Answer: If a professional has to cancel a clinic they're giving or a horse show they're producing, they should contact us. If their receipts are less than we estimated at the beginning of the year when they renewed or applied, the underwriters will give them a refund. If a clinic or horse show is canceled, we can provide refunds immediately. It's best not to wait until the end of the year to contact your insurance agent if you find yourself in this situation.

Question: Should we have our clients sign a COVID-19-specific release when we allow them back into the stable if we've been under a quarantine?

Answer:  I believe it would be good to have a COVID-19 release, so in the event that someone thought an infectious disease is covered in a professional liability policy, they would better understand that it's not covered. It's similar to an equine liability release/waiver, where they understand that risk is involved in riding horses. The COVID-19 virus can be transmitted, and they are assuming the risk involved with returning to the stable. A release might not preclude someone from suing you, but it puts them on notice that the stable owner and instructor are taking every precaution and following the mandates of their respective state or locality.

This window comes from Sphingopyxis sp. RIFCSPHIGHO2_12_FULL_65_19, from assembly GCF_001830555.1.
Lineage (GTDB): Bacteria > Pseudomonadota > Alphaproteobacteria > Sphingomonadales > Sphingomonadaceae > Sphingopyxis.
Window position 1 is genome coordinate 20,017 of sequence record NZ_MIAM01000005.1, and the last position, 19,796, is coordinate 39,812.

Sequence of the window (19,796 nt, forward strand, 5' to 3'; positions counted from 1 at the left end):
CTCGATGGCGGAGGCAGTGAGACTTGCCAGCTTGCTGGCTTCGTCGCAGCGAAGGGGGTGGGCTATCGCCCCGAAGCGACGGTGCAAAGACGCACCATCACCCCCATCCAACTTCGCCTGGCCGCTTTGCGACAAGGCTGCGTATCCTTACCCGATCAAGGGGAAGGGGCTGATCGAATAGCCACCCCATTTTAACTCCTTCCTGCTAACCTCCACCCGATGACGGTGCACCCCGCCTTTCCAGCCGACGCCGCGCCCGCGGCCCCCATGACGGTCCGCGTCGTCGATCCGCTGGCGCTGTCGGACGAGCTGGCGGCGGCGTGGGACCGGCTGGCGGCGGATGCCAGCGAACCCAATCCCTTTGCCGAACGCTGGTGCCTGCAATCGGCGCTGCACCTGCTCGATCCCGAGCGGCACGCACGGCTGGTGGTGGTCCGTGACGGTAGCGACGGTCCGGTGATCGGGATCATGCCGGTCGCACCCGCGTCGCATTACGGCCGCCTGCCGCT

If you have additional questions about COVID-19 as it relates to your insurance coverage, please call us: (800) 347-3552.  

As news of the global coronavirus (COVID-19) outbreak continues to unfold, The EMO Agency, a division of Marshall & Sterling Insurance, and its employees are taking care to maintain our commitments to our clients, while protecting the health and safety of our employee-owners.

At the onset of the outbreak in January, our parent company, Marshall & Sterling, established a coronavirus response task force to help ensure high levels of coordination and response. This team, in conjunction with senior management, quickly realized that the company would need a much larger distributed and remote workforce soon and acquired the necessary equipment